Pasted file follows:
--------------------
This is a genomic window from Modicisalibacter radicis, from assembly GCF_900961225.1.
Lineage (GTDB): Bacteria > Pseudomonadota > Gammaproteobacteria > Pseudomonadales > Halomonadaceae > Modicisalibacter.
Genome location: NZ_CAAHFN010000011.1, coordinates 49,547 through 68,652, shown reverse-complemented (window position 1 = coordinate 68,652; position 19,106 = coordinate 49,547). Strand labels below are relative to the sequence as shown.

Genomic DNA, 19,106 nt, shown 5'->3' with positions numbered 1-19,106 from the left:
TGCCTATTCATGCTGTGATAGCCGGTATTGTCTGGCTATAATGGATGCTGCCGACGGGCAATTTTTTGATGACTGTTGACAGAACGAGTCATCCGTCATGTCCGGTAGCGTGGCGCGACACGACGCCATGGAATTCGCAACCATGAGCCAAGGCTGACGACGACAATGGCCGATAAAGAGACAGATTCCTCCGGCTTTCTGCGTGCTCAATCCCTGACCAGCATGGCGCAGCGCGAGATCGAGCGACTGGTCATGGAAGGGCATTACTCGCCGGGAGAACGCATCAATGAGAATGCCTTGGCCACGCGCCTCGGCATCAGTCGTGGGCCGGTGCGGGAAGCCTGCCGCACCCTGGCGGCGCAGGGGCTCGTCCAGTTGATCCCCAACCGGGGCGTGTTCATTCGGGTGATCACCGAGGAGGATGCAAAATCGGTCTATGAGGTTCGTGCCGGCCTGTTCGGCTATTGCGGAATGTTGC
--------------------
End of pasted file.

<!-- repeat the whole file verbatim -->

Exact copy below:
This is a genomic window from Modicisalibacter radicis, from assembly GCF_900961225.1.
Lineage (GTDB): Bacteria > Pseudomonadota > Gammaproteobacteria > Pseudomonadales > Halomonadaceae > Modicisalibacter.
Genome location: NZ_CAAHFN010000011.1, coordinates 49,547 through 68,652, shown reverse-complemented (window position 1 = coordinate 68,652; position 19,106 = coordinate 49,547). Strand labels below are relative to the sequence as shown.

Genomic DNA, 19,106 nt, shown 5'->3' with positions numbered 1-19,106 from the left:
TGCCTATTCATGCTGTGATAGCCGGTATTGTCTGGCTATAATGGATGCTGCCGACGGGCAATTTTTTGATGACTGTTGACAGAACGAGTCATCCGTCATGTCCGGTAGCGTGGCGCGACACGACGCCATGGAATTCGCAACCATGAGCCAAGGCTGACGACGACAATGGCCGATAAAGAGACAGATTCCTCCGGCTTTCTGCGTGCTCAATCCCTGACCAGCATGGCGCAGCGCGAGATCGAGCGACTGGTCATGGAAGGGCATTACTCGCCGGGAGAACGCATCAATGAGAATGCCTTGGCCACGCGCCTCGGCATCAGTCGTGGGCCGGTGCGGGAAGCCTGCCGCACCCTGGCGGCGCAGGGGCTCGTCCAGTTGATCCCCAACCGGGGCGTGTTCATTCGGGTGATCACCGAGGAGGATGCAAAATCGGTCTATGAGGTTCGTGCCGGCCTGTTCGGCTATTGCGGAATGTTGC